Updates Concerning Spine Immobilization and Tourniquets

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So medicine keeps changing. I wrote some articles that need some up dating.

 

TOURNIQUETS:

Tourniquets have improved since I wrote my article on them. They have gotten cheaper and easier to use. Like soldier proof easy. Anything you can do to save time and simplify your application of a tourniquet is going to help.

3 New Tourniquets have arrived on the market that are cheaper and easier to use. They are the H&H TK-4 The Burke RMT and the Pyng MAT

Information about these tourniquets can be found here

 

Now the Cervical Spine Precautions.

The freaking Canadians came up with what are called the NEXUS protocals.

If you can answer NO to ALL of the following then you can rule out C-Spine Imobilzation.

Are there an Focal Neurological Deficits? (Meaning any loss of sensation, numbness or tingling.)

Is there any midline spinal tenderness present? (you have to touch down the spine)

Is there altered level of consciousness present? (is the patient awake and alert and able to answer questions appropriately)

Are they sober? (includes drugs and alcohol)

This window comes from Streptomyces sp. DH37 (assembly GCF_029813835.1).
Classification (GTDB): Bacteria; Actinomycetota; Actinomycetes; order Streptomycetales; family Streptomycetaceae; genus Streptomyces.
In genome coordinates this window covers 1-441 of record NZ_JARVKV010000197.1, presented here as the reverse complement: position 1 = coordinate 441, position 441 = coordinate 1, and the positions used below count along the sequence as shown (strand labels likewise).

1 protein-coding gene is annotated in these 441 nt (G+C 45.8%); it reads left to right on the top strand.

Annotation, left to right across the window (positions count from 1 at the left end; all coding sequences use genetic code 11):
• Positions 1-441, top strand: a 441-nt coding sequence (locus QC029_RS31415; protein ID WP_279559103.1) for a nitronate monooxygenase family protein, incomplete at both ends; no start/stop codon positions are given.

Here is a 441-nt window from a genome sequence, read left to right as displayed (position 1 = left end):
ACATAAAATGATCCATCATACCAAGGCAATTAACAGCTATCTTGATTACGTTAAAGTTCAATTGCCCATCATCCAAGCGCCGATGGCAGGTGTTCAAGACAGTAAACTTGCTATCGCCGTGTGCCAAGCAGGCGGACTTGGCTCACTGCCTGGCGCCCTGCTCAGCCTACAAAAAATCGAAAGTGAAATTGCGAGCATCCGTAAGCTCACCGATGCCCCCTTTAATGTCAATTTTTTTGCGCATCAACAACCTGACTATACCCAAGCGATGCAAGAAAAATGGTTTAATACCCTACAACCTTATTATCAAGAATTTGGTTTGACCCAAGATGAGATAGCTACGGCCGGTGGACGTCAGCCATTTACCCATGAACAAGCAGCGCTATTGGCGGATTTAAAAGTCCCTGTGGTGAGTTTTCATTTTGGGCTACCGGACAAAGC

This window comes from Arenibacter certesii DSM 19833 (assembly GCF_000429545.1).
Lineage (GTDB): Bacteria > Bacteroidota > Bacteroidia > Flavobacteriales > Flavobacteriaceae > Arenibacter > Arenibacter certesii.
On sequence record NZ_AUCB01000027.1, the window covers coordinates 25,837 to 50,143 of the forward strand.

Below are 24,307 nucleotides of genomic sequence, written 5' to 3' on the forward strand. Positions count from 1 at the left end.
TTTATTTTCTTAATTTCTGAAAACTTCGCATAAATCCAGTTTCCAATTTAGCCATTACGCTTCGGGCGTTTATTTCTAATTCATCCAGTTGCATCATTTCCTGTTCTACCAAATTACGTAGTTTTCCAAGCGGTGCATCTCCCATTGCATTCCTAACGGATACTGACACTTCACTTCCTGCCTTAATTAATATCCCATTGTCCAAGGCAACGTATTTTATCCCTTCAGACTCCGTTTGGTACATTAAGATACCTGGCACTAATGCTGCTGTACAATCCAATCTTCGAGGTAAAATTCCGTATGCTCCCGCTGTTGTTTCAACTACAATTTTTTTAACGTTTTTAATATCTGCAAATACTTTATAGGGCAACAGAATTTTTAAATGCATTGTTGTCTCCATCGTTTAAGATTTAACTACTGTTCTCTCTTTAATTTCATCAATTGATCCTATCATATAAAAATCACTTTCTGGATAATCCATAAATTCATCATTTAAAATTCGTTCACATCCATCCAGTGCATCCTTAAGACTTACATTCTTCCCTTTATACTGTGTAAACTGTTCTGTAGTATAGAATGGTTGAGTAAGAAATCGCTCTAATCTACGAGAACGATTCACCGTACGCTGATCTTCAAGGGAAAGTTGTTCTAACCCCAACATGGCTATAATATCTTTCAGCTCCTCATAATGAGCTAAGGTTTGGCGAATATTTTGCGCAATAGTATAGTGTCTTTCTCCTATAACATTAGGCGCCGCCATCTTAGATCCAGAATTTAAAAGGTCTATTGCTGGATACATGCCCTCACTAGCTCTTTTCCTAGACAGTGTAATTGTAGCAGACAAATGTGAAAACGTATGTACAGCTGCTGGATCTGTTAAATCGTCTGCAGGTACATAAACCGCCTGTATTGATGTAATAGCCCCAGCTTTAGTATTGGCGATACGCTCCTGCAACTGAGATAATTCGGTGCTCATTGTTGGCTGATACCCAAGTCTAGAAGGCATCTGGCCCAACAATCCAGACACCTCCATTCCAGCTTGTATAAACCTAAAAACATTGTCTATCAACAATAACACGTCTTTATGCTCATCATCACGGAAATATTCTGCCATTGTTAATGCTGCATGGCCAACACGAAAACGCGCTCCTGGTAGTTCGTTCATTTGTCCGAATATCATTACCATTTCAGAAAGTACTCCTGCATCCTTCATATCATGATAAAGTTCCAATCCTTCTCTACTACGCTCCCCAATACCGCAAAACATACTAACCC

Are there any distracting injuries? (Any other injuries such as a broken arm or leg)

If you answer YES to any of the above continue to treat them as if they have a spinal injury. If not then you can clinically clear them of possible spinal injury.

Spine Board Imobilization.

Long Spine Boards are on the way out. They are good for extracting temporarily from hostile situations or from vechicals. They are not the prefered method for long transports. For this they suggested molded or air mattress padding be used to help with breathing and pain and the use of soft litters such as a SKED. So those Termarest matress pads you have… Those can be useful.

Links to the appropriate Articles are below.

http://www.jems.com/article/patient-care/research-suggests-time-change-prehospita

http://wildernessmedicine.com/2014/04/tourniquet

http://www.mdcalc.com/nexus-criteria-for-c-spine-imaging/

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About David Black

Trained and Certified: National Registry EMT, Wilderness EMT, US Army 68W, Tactical Combat Causality Care (TCCC), Basic Life Support for Healthcare Workers, Advanced Cardiac Life Support, Pediatric Advanced Life Support, US Coast Guard Medical Person In-Charge, Pre-Hospital Trauma Life Support. International Trauma Life Support. HAM Radio Technician. Trained and Certified to Instruct: Combat Life Saver Instructor and Community Emergency Response Team Trainer. CPR, AED, First Aid.

One thought on “Updates Concerning Spine Immobilization and Tourniquets

  1. David,
    Great stuff on spinal injuries. Assume the worst until assessed as more benign. The question of their sobriety is crucial, so many don’t take this into account and bad things are the result, so make this part of your treatment mantra.
    Cordially,
    Craig

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